09.25.19

Key Committee Advances Kilmer Bill to Help Coastal Tribes Facing Severe Weather Threats

Washington D.C. – Today, the House Natural Resources Committee unanimously approved a bill authored by Representative Derek Kilmer (WA-06) to provide dedicated resources to Native American tribes living in coastal areas to support their efforts to mitigate threats caused by climate change and sea level rise. The legislation, entitled the Tribal Coastal Resiliency Act (H.R. 729), would expand the Coastal Zone Management Act to provide the necessary tools tribes need to protect their people and landmarks from changing landscapes and weather events.

“The challenges of severe storms and increased flooding are affecting communities throughout our country – and in my district alone, there are four tribes that are actively moving to higher ground,” said Rep. Kilmer. “This bill will provide direct access to much needed resources for tribes to enhance their coastal resiliency and keep their people out of harm’s way. I am grateful for the Committee’s bipartisan support of this bill and attention to these important matters and urge the full House of Representatives to pass this legislation without delay. 

“I would like to thank the Natural Resources Committee for passing the Tribal Coastal Resiliency Act today and thank Congressman Derek Kilmer for his proven leadership on this and the many other bills addressing climate change,” said Fawn Sharp, President, Quinault Indian Nation. “This bill will make available to Tribes grant funding for the protection and preservation of Tribal coastal zones and areas. This funding will be very helpful to Tribes that are dealing with rising sea level, and coastal and shoreline degradation and destabilization due to climate change. We urge the full House of Representatives to take up and pass this bill with all expediency.”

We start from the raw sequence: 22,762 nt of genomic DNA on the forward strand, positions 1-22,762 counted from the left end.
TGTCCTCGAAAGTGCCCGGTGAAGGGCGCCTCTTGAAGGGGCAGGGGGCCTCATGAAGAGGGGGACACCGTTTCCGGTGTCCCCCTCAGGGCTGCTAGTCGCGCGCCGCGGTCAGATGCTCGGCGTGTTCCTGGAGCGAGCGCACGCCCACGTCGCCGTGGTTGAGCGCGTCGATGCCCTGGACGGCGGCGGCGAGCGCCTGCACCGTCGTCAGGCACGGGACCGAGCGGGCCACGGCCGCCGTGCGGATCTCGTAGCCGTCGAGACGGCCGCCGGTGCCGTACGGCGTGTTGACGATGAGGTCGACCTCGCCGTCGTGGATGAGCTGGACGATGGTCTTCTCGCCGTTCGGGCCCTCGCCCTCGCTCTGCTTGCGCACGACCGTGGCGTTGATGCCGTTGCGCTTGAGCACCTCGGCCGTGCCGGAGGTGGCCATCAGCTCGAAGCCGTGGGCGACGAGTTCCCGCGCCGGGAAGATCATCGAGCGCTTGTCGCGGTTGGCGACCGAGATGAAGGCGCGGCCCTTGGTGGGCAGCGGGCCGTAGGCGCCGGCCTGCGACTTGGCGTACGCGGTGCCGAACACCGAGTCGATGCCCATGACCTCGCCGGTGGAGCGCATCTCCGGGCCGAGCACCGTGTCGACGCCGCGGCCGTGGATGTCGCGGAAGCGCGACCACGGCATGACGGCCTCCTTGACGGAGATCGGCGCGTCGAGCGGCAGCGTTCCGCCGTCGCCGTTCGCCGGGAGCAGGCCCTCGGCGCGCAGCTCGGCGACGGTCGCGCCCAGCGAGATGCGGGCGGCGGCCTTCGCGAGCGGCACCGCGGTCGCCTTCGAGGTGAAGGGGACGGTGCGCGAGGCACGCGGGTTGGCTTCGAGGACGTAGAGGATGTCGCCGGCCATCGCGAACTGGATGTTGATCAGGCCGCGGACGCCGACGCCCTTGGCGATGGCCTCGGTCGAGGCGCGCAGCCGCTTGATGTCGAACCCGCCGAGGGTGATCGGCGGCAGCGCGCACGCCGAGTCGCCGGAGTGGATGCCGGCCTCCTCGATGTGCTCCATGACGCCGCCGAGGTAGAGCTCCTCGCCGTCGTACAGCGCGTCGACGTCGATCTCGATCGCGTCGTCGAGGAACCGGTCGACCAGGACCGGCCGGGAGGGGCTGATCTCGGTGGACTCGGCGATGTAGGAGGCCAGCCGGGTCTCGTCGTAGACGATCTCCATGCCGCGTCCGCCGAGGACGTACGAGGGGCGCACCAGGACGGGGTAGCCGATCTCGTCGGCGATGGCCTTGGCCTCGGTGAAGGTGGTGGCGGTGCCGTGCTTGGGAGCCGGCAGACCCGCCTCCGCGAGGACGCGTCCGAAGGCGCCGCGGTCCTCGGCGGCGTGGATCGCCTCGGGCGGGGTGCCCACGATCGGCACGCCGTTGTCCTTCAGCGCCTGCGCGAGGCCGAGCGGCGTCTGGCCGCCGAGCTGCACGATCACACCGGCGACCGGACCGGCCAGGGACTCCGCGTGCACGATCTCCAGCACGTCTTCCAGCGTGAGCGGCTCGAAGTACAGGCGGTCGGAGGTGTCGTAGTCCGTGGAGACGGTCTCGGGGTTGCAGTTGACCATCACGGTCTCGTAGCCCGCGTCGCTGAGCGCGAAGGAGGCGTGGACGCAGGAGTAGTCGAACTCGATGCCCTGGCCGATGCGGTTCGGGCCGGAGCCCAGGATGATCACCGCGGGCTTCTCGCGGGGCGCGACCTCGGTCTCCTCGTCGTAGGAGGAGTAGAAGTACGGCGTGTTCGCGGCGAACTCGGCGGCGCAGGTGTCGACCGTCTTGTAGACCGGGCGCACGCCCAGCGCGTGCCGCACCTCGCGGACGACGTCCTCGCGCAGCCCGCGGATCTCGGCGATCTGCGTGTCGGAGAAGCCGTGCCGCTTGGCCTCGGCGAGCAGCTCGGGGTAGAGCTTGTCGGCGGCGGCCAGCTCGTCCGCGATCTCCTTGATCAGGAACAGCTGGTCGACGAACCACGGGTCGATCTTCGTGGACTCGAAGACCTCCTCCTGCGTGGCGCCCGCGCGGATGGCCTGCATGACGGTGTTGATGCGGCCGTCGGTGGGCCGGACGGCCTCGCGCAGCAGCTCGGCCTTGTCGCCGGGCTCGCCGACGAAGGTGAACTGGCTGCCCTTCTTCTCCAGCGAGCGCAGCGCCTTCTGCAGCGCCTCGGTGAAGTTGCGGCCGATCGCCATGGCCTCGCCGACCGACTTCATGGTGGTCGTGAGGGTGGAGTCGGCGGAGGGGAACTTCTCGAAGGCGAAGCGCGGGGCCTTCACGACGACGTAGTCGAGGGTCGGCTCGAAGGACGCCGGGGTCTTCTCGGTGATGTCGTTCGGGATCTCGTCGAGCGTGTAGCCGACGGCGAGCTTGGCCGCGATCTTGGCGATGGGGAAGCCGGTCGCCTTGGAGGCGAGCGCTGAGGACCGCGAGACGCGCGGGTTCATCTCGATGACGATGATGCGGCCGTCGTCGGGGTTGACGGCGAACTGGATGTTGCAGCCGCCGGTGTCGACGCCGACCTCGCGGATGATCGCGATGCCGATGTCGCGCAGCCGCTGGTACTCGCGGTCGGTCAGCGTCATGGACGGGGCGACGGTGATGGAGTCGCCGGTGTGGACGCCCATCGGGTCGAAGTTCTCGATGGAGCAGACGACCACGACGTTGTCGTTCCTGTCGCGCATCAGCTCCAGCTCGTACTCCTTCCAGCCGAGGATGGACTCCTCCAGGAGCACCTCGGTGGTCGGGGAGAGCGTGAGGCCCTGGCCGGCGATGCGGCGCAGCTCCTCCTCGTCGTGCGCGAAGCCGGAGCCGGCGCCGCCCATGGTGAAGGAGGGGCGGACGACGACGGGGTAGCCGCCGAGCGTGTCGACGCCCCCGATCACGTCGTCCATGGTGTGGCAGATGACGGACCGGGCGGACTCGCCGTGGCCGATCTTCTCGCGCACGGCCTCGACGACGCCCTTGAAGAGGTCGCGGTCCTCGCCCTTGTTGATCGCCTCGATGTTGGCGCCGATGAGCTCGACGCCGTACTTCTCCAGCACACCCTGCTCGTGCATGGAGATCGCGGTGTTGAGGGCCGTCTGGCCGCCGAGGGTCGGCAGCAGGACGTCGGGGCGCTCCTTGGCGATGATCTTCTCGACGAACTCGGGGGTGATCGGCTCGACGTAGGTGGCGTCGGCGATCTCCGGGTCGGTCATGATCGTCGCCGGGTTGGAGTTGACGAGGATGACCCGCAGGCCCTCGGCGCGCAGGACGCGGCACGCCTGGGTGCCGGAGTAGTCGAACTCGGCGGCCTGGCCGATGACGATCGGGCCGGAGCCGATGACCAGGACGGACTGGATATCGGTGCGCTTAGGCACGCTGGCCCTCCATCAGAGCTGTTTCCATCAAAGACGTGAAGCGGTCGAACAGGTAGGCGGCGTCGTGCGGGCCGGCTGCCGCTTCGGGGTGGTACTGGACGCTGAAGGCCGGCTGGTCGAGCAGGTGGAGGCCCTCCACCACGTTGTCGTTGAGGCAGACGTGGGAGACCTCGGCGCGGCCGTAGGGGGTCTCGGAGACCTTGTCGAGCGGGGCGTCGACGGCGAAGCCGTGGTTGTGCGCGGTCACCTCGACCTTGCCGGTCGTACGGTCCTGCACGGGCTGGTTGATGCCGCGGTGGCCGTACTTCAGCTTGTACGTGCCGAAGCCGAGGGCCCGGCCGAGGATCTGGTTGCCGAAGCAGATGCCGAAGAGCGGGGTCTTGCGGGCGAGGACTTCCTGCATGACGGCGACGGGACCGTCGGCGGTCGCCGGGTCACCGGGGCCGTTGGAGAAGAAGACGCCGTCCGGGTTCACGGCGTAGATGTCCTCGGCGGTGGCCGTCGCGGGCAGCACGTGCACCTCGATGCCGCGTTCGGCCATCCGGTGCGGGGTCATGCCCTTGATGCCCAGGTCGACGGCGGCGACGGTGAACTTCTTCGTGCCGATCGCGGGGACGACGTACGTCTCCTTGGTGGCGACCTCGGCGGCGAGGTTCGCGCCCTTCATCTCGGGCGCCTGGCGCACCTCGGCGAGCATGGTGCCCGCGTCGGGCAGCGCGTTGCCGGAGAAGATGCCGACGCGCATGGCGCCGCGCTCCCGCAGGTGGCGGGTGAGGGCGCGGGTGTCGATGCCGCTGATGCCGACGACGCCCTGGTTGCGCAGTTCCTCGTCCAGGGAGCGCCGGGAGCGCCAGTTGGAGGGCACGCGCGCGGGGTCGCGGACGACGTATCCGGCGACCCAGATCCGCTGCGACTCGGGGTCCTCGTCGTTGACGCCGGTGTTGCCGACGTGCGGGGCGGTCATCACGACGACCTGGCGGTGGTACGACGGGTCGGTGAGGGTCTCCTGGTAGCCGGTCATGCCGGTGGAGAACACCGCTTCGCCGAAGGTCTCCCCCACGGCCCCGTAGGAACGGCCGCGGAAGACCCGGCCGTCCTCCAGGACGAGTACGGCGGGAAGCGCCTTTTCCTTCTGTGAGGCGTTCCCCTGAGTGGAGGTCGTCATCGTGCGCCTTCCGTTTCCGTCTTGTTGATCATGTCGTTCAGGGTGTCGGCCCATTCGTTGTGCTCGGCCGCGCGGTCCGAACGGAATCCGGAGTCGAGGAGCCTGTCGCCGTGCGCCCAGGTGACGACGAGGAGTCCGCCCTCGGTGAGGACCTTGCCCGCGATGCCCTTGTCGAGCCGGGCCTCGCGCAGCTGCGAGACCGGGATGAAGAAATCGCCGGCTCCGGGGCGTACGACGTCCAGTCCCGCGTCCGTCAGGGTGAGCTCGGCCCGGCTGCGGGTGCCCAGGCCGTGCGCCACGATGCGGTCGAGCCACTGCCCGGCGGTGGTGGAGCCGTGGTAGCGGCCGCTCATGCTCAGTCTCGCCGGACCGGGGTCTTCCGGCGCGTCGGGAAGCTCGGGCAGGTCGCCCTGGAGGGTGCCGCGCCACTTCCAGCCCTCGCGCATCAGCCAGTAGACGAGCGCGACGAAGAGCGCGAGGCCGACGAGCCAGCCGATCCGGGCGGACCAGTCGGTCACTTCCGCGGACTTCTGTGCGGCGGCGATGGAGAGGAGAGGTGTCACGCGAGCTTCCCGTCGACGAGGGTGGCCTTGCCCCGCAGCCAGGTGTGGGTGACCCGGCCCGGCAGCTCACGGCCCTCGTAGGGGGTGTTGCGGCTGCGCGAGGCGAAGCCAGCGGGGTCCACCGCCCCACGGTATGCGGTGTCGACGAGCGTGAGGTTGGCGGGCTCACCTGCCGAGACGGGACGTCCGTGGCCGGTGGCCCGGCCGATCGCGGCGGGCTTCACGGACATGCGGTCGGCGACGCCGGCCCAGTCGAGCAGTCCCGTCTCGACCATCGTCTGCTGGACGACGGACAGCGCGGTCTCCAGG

“Indigenous communities have long been leaders in responsible stewardship of the environment, but today more than ever they are feeling the devastating impact of climate change, rising sea levels, and worsening natural disasters,” said Rep. Ruben Gallego, Chair of the Subcommittee for Indigenous Peoples of the United States. “That’s why I am proud to join Rep. Kilmer in championing this legislation to give Indian Country the necessary tools to mitigate climate change impacts and preserve their land, their people and their way of life for future generations.”

Coastal tribes are increasingly confronting persistent flooding, mold damage, tsunami threats, and erosion. Washington state has over 3,000 miles of marine coastline, on which many reservations or fishing grounds are located. To date, tribes such as the Quileute Nation village of La Push, the Hoh Tribe, the Makah Tribe, and the Quinault Indian Nation have begun the process of moving assets and people to higher ground.

Rep. Kilmer’s bipartisan bill recognizes tribal sovereignty by amending the Coastal Zone Management Act to allow tribal governments to directly compete for Coastal Zone Management Grants, instead of requiring them to petition states to prioritize their projects. This parity is essential given the severe challenges tribal governments face in implementing coastal and shoreline measures that support public safety, public access, and cultural and historic preservation.

In July, Rep. Kilmer and Quinault Indian Nation President Sharp testified about the importance of the bill to the Members of the House Natural Resources Committee.

###